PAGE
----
1. A process for the production of moldings from Mlxture number particles of expanded styrene polymers, cement and water 60 which comprises mixing particles of expanded styrene 1 2 3 polymers Whose surfaces have been coated with an organosiloxanol having the general formula: Amount of expanded polystyrene in kg 20 2O 20 Density (kgJmfi)--. 20 20 20 R Amount of Portland cement in g- 320 270 430 I Amount of water in kg 130 113 170 HO [-Si-OhH Amount of aggregate (sand) in kg- 480 400 640 l Organosiloxanol (11 having the OH meaning given in the formula above) in kg. dissolvedin the amount of solvent Spemfied 111 l 1 4 2 O 8 3 1 2 1n which n is one of the numbers 1 to 250 and R denotes D Dads it;bitlinitifdfiigfiigi/ u a member selected from the class conslstmg of an alkyl 69 09 and an alkenyl group having one to six carbon atoms and Compressive strength (kg./em.-) 50 I an aryl group, with cement and water so that the resultant 1 Methyl siloxanol, n=100, propane] 0.8. 2 Ethyl siloxanol, n=25, ethanol 0.5. Butenyl siloxanol, n SO, propanol butanol 0.7.

mixture contains from 0.2 to kg. of expanded styrene polymer and from 25 to 1000 kg. of cement per cubic meter, molding said mixture and allowing it to set, said 5 particles of expanded styrene polymers being coated with 0.1 to 10 kg. of said organosiloxanol per cubic meter of said mixture.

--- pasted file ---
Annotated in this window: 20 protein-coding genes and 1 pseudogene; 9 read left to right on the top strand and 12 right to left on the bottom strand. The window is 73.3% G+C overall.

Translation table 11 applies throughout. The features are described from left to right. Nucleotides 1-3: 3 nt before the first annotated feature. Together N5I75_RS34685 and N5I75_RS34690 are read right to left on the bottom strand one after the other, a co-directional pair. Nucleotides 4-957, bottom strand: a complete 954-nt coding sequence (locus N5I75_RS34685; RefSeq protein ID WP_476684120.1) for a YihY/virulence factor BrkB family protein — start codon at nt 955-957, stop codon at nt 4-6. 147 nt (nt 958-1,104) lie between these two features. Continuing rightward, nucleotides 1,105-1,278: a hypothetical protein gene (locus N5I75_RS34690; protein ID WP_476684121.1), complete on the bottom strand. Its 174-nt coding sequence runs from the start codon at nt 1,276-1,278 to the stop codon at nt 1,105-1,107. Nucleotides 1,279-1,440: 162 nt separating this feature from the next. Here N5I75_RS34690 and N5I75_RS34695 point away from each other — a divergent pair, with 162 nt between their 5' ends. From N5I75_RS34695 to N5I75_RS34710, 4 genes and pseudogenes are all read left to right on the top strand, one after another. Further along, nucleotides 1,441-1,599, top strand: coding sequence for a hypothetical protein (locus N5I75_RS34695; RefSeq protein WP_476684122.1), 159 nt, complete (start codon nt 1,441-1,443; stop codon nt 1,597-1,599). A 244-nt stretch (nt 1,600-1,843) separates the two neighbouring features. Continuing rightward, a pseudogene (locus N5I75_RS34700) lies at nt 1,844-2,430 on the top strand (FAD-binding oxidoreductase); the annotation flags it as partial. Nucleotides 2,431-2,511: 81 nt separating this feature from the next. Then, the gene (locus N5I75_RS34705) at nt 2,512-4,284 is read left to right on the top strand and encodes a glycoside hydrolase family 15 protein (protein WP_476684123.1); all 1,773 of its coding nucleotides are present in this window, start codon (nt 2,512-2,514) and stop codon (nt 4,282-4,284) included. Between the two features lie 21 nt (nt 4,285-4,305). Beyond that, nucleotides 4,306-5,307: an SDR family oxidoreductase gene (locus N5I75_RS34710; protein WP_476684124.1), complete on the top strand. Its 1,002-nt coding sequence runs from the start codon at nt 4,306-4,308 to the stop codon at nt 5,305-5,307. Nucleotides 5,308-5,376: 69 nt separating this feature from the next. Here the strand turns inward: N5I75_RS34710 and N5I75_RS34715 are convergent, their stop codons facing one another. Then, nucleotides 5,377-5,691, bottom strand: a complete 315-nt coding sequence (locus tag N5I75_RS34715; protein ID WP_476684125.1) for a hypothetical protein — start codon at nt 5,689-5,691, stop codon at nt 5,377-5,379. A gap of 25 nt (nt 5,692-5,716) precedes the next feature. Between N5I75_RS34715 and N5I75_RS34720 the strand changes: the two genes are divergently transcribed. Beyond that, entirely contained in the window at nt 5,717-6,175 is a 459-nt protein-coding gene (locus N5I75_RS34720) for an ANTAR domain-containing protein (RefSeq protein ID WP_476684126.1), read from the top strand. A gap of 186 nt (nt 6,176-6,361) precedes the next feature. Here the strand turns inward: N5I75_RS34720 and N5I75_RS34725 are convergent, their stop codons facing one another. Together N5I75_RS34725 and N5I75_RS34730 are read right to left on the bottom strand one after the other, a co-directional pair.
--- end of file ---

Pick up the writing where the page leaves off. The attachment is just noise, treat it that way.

2. A process as claimed in claim 1 wherein the mixture contains 10 to 2000 kg. of aggregate per cubic meter of 5 the mixture.

3. A process as claimed in claim 1 wherein the particles of the expanded styrene polymer have a mean diameter of about 0.1 to 20 mm. and a density of from 10 to 100 kg./m.

4. A process as claimed in claim 2 wherein the particles of the expanded styrene polymer have a mean diameter of about 0.1 to 20 mm. and a density of from 10 to 100 kg./m.

References Cited UNITED STATES PATENTS 2,806,509 9/1957 Bozzacco et al. 260-25 3,086,885 3/1963 John 117-100 3,214,393 10/1965 Sefton 260-25 MURRAY TILLMAN, Primary Examiner.

10 SAMUEL BLECH, Examiner.

J. T. GOOLKASLAN, Assistant Examiner.

Patent No. 3,361,688

UNITED STATES PATENT OFFICE CERTIFICATE OF CORRECTION January 2, 1968 Eckhard Bonitz et a1,

It is certified that error appears in the above ifientified patent and that said Letters Patent are hereby corrected as shown below: Column 1, lines 67 to 72, the formula should appear as shown below:

Signed and sealed this 25th day of November 1969.

(SEAL) Attest:

WILLIAM E. SCHUYLER, JR.

Edward M. Fletcher, J r.

Commissioner of Patents Attesting Officer

Patent Citations
Cited PatentFiling datePublication dateApplicantTitle